Universitätsbibliothek HeidelbergUniversitätsbibliothek Heidelberg

Lyons, Henry G.
A report on the island and temples of Philae — London, 1896

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narrow passage runs round the sanctuary, but the pavement here has not settled, the two walls probably supporting it. From this passage two chambers
open out on the north side, which can only be approximately measured up, as so many blocks have been removed; and the same applies to the two
corresponding chambers on the south side.

The sanctuary was entered by double doors, and here not only are the two hinge blocks of granite in situ in the hinge holes, but also the square
bronze plugs, '022 x '022 metre, on which the pin of the door turned are still in the centre of the hinge blocks, and in the southern one the slight
depression worn by the turning of the door can be felt. These bronze plugs were run in with lead.

In this latter case too the channel cut in the pavement in order to hang the door is still filled up with two small blocks of stone.

In nearly all the blocks pieces of the wooden dovetailed clamps were found, some being well preserved.

This temple appears to have been built on the site of a part of the old Temenos wall of the Temple of Isis (M), which now cannot be traced between
the west stairway (V) and the Coptic Church (I*).


Letter P.

Number 15.

Level Number 11.

This Coptic Church, in the northern part of the island, was cleared some years ago by Mr. Fisk, and the only addition made in this year's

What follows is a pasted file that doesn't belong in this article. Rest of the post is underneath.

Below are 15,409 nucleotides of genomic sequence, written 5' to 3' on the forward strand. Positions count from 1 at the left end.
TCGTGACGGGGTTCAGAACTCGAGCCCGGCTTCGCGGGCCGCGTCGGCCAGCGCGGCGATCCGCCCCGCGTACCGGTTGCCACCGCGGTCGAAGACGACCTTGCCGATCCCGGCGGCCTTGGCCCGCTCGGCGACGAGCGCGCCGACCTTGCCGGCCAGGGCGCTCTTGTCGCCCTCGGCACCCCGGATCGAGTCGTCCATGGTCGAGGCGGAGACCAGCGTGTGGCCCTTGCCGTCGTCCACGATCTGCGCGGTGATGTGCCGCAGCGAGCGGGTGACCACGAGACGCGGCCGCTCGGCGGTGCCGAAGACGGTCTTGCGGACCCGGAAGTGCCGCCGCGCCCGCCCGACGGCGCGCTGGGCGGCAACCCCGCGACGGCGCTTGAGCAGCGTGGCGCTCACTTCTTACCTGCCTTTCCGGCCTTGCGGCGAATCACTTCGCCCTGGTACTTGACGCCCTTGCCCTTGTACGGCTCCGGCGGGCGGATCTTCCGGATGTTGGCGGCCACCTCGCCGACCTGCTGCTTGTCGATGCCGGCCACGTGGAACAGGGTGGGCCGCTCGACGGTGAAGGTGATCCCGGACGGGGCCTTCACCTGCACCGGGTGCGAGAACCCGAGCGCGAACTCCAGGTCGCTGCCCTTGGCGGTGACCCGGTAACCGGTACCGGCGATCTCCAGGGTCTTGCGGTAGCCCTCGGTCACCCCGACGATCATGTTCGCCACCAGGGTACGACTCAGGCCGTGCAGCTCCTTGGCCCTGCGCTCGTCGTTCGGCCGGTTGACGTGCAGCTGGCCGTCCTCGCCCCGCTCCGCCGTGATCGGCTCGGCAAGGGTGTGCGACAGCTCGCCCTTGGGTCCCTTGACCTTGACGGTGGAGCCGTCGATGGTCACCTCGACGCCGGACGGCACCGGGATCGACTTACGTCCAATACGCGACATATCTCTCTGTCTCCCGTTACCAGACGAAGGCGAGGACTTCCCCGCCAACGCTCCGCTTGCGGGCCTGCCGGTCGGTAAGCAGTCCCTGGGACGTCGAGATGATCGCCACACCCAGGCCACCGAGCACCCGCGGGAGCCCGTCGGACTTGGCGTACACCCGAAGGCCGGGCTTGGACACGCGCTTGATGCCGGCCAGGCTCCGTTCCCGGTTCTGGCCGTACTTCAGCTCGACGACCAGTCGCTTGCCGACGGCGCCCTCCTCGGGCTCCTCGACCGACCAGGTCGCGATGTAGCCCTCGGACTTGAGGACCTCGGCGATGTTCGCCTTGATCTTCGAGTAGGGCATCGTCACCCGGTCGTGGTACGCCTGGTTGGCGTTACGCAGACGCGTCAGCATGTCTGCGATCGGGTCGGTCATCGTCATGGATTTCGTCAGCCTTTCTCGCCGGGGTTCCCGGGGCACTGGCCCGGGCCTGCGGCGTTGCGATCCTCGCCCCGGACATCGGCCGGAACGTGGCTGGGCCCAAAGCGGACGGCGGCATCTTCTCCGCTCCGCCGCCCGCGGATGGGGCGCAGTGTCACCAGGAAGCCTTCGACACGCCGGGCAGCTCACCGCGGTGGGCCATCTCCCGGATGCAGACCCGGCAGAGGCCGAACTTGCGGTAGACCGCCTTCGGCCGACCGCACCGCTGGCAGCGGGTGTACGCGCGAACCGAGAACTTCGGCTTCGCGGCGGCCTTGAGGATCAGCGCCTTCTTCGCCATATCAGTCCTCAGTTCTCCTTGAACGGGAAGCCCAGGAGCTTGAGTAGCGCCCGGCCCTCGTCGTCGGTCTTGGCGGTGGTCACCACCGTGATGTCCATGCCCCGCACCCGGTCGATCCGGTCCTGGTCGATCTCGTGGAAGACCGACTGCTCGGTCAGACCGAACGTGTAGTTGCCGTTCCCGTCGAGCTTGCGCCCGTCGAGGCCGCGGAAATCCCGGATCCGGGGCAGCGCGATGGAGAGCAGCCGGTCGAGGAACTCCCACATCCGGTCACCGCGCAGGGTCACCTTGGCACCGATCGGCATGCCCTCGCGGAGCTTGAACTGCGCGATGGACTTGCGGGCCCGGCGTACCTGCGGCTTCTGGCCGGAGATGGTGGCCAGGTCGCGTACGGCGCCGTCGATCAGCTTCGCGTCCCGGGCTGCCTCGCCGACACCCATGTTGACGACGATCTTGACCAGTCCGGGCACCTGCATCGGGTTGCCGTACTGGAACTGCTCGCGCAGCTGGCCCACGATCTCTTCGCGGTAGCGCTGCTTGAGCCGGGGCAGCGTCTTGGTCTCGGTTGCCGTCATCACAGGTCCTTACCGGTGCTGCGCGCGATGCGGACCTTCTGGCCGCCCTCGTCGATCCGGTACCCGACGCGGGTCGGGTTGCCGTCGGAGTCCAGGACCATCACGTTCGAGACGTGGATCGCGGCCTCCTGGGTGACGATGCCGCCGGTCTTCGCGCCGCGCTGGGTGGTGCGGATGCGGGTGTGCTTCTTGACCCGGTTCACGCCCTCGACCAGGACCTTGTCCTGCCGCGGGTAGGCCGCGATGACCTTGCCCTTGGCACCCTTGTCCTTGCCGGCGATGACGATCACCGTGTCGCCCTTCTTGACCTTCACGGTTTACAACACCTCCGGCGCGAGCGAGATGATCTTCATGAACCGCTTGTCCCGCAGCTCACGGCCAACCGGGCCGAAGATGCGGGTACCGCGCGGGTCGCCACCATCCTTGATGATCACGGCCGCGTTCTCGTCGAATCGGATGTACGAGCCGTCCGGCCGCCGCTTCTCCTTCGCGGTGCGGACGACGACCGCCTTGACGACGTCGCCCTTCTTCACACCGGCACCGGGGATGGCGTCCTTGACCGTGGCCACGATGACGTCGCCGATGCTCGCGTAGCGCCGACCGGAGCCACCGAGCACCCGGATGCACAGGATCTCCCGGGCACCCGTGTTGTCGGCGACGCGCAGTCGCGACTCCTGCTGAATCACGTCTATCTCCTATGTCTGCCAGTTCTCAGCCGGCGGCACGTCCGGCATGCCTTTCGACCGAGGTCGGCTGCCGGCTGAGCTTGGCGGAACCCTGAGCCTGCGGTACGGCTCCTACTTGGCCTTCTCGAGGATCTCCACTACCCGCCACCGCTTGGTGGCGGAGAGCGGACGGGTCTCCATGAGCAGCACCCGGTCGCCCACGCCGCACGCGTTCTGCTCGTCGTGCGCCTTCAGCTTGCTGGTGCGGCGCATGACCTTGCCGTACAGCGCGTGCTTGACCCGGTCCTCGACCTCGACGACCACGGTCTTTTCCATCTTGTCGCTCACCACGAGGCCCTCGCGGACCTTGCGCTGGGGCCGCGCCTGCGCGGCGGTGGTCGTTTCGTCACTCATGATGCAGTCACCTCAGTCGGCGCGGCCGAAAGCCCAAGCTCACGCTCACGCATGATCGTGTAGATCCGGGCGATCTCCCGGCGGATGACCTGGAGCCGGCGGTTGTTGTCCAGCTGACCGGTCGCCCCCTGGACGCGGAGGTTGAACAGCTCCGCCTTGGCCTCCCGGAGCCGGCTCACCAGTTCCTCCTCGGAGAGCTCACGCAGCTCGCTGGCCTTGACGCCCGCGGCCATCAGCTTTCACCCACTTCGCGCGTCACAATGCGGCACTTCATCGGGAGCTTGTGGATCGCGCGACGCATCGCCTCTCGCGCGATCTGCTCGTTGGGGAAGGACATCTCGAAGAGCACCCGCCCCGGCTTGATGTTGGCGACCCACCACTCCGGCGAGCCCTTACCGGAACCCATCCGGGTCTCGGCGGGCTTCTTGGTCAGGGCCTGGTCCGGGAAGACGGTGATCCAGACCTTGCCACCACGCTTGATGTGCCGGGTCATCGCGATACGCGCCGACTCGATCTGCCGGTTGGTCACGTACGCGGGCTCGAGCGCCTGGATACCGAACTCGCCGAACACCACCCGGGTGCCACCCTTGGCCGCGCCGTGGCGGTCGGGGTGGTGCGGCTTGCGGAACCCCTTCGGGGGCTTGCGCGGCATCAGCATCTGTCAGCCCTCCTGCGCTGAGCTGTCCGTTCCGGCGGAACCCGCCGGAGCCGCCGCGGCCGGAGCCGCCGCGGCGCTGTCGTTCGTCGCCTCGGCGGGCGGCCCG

work was the discovery of a Coptic inscription referring to the repair of the church.

This inscription, which is cut on the reverse side of a block bearing the winged solar disc on its face, was found in the narrow street which
runs along the west side of the church. It has now been placed in the niche at the west end of the church. The foundations are very shallow,
consisting only of two courses of blocks and rubble stone, having a total depth of about one metre, below which is old village rubbish, etc. This church
has been constructed, as already mentioned, almost entirely out of the blocks of the Temple of Ilar-ned-iotef (O) (Plan I.). Photograph Xo. 47.










of tl



Letter Q.

Number 16.

Level Number 7.

Plan X., Photograph Xo. 48.—A few small granite columns lying in the rubbish were all that was visible of this church when work was
commenced, but now the whole ground plan of the church can be easily recognised, though but little of the walls remain. It was a church of
considerable size, and had four rows of columns, two on either side of the centre aisle, with small rooms on either side of the altar, while at the
west end was a series of other small rooms. The direction of the church seems to have been determined by the main street already existing, and
along which the houses were built. Like most of the Coptic buildings on the island, this church had no deep foundations, for below one
of the square columns there is one metre of squared stone and below that '50 metre of stone rubble, which rests on earth, broken pottery, etc.,
the rubbish of an earlier village. Numerous fragments of stone carving and similar work were turned out of the rubbish, which are shown in

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